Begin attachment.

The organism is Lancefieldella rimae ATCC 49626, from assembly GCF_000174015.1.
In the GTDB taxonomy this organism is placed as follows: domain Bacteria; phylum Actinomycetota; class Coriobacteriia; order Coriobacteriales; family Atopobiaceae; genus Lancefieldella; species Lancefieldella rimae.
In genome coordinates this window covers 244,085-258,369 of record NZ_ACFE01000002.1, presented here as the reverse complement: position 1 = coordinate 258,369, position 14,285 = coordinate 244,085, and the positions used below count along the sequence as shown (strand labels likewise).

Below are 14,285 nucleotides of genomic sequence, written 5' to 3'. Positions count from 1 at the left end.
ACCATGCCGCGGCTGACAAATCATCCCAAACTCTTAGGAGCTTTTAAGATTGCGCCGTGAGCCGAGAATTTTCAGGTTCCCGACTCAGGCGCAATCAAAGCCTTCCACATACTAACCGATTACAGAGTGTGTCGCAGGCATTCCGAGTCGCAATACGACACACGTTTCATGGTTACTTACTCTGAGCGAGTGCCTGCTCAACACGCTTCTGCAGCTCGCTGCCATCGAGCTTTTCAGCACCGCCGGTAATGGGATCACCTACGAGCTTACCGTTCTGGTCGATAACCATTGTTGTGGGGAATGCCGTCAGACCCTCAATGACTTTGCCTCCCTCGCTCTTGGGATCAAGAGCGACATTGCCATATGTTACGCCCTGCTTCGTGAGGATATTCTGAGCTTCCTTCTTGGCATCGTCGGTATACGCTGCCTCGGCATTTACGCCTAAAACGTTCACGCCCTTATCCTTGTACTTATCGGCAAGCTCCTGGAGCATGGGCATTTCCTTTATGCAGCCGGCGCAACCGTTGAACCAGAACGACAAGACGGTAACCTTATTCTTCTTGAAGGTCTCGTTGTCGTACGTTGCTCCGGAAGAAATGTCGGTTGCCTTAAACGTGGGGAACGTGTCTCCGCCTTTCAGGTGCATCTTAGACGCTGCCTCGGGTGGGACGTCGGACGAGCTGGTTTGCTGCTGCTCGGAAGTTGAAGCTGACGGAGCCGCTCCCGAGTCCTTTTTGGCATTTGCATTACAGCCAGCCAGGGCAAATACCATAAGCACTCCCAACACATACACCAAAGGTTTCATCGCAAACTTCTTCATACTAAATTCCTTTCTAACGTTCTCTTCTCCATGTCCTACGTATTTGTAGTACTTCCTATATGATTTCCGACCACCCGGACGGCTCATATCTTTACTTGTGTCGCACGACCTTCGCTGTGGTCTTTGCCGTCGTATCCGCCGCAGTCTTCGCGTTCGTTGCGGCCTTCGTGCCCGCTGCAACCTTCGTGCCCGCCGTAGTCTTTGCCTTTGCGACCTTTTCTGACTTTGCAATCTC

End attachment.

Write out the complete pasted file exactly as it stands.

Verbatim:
The organism is Lancefieldella rimae ATCC 49626, from assembly GCF_000174015.1.
In the GTDB taxonomy this organism is placed as follows: domain Bacteria; phylum Actinomycetota; class Coriobacteriia; order Coriobacteriales; family Atopobiaceae; genus Lancefieldella; species Lancefieldella rimae.
In genome coordinates this window covers 244,085-258,369 of record NZ_ACFE01000002.1, presented here as the reverse complement: position 1 = coordinate 258,369, position 14,285 = coordinate 244,085, and the positions used below count along the sequence as shown (strand labels likewise).

Below are 14,285 nucleotides of genomic sequence, written 5' to 3'. Positions count from 1 at the left end.
ACCATGCCGCGGCTGACAAATCATCCCAAACTCTTAGGAGCTTTTAAGATTGCGCCGTGAGCCGAGAATTTTCAGGTTCCCGACTCAGGCGCAATCAAAGCCTTCCACATACTAACCGATTACAGAGTGTGTCGCAGGCATTCCGAGTCGCAATACGACACACGTTTCATGGTTACTTACTCTGAGCGAGTGCCTGCTCAACACGCTTCTGCAGCTCGCTGCCATCGAGCTTTTCAGCACCGCCGGTAATGGGATCACCTACGAGCTTACCGTTCTGGTCGATAACCATTGTTGTGGGGAATGCCGTCAGACCCTCAATGACTTTGCCTCCCTCGCTCTTGGGATCAAGAGCGACATTGCCATATGTTACGCCCTGCTTCGTGAGGATATTCTGAGCTTCCTTCTTGGCATCGTCGGTATACGCTGCCTCGGCATTTACGCCTAAAACGTTCACGCCCTTATCCTTGTACTTATCGGCAAGCTCCTGGAGCATGGGCATTTCCTTTATGCAGCCGGCGCAACCGTTGAACCAGAACGACAAGACGGTAACCTTATTCTTCTTGAAGGTCTCGTTGTCGTACGTTGCTCCGGAAGAAATGTCGGTTGCCTTAAACGTGGGGAACGTGTCTCCGCCTTTCAGGTGCATCTTAGACGCTGCCTCGGGTGGGACGTCGGACGAGCTGGTTTGCTGCTGCTCGGAAGTTGAAGCTGACGGAGCCGCTCCCGAGTCCTTTTTGGCATTTGCATTACAGCCAGCCAGGGCAAATACCATAAGCACTCCCAACACATACACCAAAGGTTTCATCGCAAACTTCTTCATACTAAATTCCTTTCTAACGTTCTCTTCTCCATGTCCTACGTATTTGTAGTACTTCCTATATGATTTCCGACCACCCGGACGGCTCATATCTTTACTTGTGTCGCACGACCTTCGCTGTGGTCTTTGCCGTCGTATCCGCCGCAGTCTTCGCGTTCGTTGCGGCCTTCGTGCCCGCTGCAACCTTCGTGCCCGCCGTAGTCTTTGCCTTTGCGACCTTTTCTGACTTTGCAATCTC